- Special Sections
- Public Notices
I'm sure that most weather fanatics like myself have been watching the computer model forecasts closely this month trying to decipher the pattern and figure out whether the storied white Christmas will greet us on the morning of the 25th. I've watched the forecast go from snow to sunshine and now to rain. To say it's been a headache trying to nail down this forecast is an understatement. But with only days to go until Christmas, I'm fairly sure I know what to expect the morning Santa visits, at least from a weather standpoint.
There are many weather models, but the two biggest players in the game are the ECMWF, also known as the "Euro" model and the GFS which is an American model. The debate rages on as to which model is more accurate most of the time, but any good forecaster will use both models as well as the other models available and then average them before finally adding a dose of knowlege and experience to pick out the known biases of each model to come up with a prediction. Having said all that, here is what we are seeing right now: Both major models are predicting a wet Christmas.
The Euro model brings a low out of the Rocky Mountains this weekend and into the plains by Christmas Eve with rain and thunderstorms on the east side of the low, and heavy snow on the backside. This low is then shown moving parallel to, but on the north side of, the Ohio River on Christmas. The result would be rain and thunderstorms overspreading Kentucky on Christmas, ending on the day after Christmas as snow flurries.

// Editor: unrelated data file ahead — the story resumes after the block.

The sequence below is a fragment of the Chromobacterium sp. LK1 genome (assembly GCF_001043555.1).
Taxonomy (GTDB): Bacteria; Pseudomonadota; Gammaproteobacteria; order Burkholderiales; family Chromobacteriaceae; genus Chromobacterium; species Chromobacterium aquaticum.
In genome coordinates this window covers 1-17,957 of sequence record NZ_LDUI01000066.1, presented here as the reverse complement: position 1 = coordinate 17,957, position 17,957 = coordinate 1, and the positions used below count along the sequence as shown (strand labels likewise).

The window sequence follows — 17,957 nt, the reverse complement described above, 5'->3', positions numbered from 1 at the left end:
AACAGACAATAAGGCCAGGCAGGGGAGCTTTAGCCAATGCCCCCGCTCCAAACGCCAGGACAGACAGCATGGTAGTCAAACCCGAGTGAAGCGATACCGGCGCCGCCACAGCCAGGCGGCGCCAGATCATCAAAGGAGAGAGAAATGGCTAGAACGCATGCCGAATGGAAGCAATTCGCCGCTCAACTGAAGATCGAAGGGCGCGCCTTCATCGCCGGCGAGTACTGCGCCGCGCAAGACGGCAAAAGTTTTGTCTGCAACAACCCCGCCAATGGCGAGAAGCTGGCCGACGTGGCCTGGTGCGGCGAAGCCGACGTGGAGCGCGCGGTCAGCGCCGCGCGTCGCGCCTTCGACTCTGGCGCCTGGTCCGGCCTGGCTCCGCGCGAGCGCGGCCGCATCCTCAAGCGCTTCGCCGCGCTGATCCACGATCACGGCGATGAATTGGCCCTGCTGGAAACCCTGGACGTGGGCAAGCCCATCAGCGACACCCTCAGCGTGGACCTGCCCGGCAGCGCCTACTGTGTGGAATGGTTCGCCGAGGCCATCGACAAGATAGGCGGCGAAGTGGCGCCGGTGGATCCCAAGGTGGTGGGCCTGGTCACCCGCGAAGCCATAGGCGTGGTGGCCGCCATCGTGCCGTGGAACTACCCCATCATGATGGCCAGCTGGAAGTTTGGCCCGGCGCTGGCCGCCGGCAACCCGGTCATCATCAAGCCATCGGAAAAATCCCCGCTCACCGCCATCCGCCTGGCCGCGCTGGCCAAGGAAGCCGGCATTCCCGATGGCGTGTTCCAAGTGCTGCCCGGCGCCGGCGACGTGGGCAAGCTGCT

The GFS model develops a low in Texas which pumps moisture off the Gulf and keeps us cold and dry on Christmas Eve. It then lifts the low almost due northward up the Mississippi River on Christmas and stalls the low in the Great Lakes the day after Christmas. Despite the totally different path of the storm predicted by this model, the result in our weather here would be the same. Rain and storms on Christmas would be the rule, with snow flurries as the storm departs on the 26th.
To me, my choice would be snow and lots of it. If I couldn't have that I'd take sunshine and cold. Looks like I'm totally losing out this year with clouds, rain, and lukewarm air. This will be "icky" weather all the way around for our favorite holiday of the year. Hey, don't kill the messenger.
The good news for winter lovers is that around the beginning of the new year, there is still a very good chance that mother nature's fury could be unleashed into the Ohio Valley with severe cold and snow being common going into January. Hang on ... winter has a long way to go.
Take care and enjoy the holidays.